“What is more important than anything else in a library is the fact that it exists” – Archibald Macleish
Wandsworth Council, as part of the cuts falling from the Comprehensive Spending Review, are considering closing York Gardens Library. York Gardens Library is in the most deprived ward in Wandsworth: Latchmere. I live less than a mile away, in the least deprived ward in Wandsworth: Northcote. With this in mind, I had a look at the council’s equality impact assessment.
Battersea, Battersea Park and Northcote libraries are included since they are the three nearest libraries and the council argue that if York Gardens closes, people will simply travel to their nearest library instead. Wandsworth council’s own equality impact assessment highlights that York Gardens has three times as many black users than the borough average, and 7.5 times as many as nearby Northcote library. This is the case all the more for children and young people. The equality impact assessment states:
“Usage of the Library reflects the character of the surrounding population, where people of non British white ethnicity, mixed ethnicity, Asian and Black African and Caribbean ethnicity accounted for 51% of the population in 2001. These groups make more use of the Library than white British people. The use of the Library by Black African and Caribbean people is particularly noticeable.”
I don’t even have to make an argument here. The council’s data speaks for itself. The same applies to women, and those with disabilities (especially learning disabilities):
Aside from demographic statistics, the most convincing, and heartbreaking argument to save York Gardens comes from the survey of why people use the library. Apologies for the deluge of bulletpoints, but this is all vital:
“York Gardens library is particularly important to children compared to other libraries. Children and Young People using this library are also appreciably older than those using other libraries – 50% are in the 11 – 15 yr age group compared to the borough figure of 19%. The comparable figure for Northcote library is 11%.
- 45% of children visiting York Gardens library came with friends or on their own compared to a borough average of 18%, reflecting the neighbourhood character of the library that it is accessible from local housing without crossing any major roads and the older age profile using this library. Using the alternative libraries would involve journeys along and across busy main roads.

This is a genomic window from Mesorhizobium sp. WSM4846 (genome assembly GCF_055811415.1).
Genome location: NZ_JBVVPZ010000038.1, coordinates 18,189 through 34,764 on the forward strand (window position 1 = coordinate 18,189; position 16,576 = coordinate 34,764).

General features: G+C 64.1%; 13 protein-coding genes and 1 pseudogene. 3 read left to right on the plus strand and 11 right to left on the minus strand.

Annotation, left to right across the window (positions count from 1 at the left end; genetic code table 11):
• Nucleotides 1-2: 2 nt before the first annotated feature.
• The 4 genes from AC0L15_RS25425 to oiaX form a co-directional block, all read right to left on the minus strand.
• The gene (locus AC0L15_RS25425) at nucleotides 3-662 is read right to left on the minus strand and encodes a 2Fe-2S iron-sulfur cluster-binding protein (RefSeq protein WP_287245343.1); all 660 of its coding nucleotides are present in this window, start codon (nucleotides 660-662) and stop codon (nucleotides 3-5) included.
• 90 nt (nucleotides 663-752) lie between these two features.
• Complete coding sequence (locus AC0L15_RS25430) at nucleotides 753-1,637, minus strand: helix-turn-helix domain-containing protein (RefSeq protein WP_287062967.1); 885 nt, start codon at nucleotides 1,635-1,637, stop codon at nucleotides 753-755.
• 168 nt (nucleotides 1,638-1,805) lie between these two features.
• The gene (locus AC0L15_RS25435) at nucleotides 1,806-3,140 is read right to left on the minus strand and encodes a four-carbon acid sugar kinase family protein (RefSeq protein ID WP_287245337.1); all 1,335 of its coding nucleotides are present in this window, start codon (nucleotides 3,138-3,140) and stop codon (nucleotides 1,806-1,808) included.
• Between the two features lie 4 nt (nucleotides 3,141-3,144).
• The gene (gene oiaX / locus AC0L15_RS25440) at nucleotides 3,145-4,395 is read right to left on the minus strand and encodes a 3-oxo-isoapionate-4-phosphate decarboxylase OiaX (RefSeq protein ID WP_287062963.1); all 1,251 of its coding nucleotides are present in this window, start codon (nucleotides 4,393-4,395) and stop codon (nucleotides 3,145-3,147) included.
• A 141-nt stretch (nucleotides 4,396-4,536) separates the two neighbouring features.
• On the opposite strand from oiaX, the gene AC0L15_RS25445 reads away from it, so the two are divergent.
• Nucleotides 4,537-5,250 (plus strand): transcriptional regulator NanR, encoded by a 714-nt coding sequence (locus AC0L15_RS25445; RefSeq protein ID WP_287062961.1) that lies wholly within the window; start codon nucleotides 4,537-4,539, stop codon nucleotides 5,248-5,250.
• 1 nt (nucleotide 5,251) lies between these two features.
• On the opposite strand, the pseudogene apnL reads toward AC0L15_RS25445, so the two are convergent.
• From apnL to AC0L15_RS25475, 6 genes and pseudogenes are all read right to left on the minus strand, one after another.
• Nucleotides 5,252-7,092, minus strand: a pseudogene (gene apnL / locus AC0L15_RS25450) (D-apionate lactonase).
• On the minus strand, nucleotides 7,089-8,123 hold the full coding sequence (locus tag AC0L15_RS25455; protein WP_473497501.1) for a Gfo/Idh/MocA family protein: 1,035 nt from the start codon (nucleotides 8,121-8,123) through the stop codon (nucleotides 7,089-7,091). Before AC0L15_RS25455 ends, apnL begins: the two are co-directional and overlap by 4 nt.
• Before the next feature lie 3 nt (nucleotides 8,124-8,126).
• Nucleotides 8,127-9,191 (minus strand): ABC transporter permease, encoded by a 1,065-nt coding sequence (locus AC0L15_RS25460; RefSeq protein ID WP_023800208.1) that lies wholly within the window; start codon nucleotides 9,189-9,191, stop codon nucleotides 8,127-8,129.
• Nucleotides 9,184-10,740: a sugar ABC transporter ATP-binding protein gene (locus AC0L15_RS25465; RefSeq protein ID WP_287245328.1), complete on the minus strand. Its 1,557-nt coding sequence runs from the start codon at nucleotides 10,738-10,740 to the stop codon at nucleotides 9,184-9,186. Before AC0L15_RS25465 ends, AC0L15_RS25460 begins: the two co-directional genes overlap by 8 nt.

- 40% of children come to use a computer compared to a borough average of 19%. [Northcote Library10%] and of those 48% use them specifically for homework compared to 22% in the borough at large. [Northcote Library 7%].
- 49% of children and young people come to do homework compared to a borough average of 17% [Northcote Library 8%]
- 35% borrow books for homework (borough average 15%) and 41% because ‘I want to get better at reading’ (borough average 30%) [Northcote Library 6% and 20%]
- 49% of those who use the library to do their homework do so because it provides somewhere quiet to work [Northcote Library 10%]. Other answers to this question reinforce the importance of the library as a resource for studying.
- 59% of children and young people considered the library had helped them to do better at school [Northcote Library 15%] – the highest response of any library in the borough.”
So to summarise, York Gardens library is used heavily by teenagers, especially black teenagers, who use it for schoolwork, to feel better about themselves by reading, and to use computers. They often go with friends, highlighting the importance of the library to the community and the nearby Kambala estate. Closing York Gardens would mean the children and young people who use it would have to travel further, across busy main roads, to areas of the borough they are unfamiliar with, instead of doing homework with their friends in the evening. Were Northcote library to close, I honestly think the impact on the children nearby would be minimal. Were Northcote chosen, however, the very vocal, savvy affluent residents would secure maximum coverage for such a closure. Northcote residents needn’t worry, though. Wandsworth Council spent £13m on building them a free school only last month. Closing York Gardens will save the council a mere £219,000. If they do so, they will have to provide an outreach service, taking the savings down to £127,000. This would cause council tax to rise by less than a pound a year. Even that is irrelevant, however: Eric Pickles slammed Wandsworth council recently for hoarding £105m in reserves. The council are victimising the poorest in the borough, to make ideological cuts, simply because they think Latchmere residents won’t put up a fight.
The best argument not to close York Gardens however, is the residents, in their own words.
If you can, join us tomorrow(Saturday 5th February), at 1pm for a Read-in to protest against the proposed closure.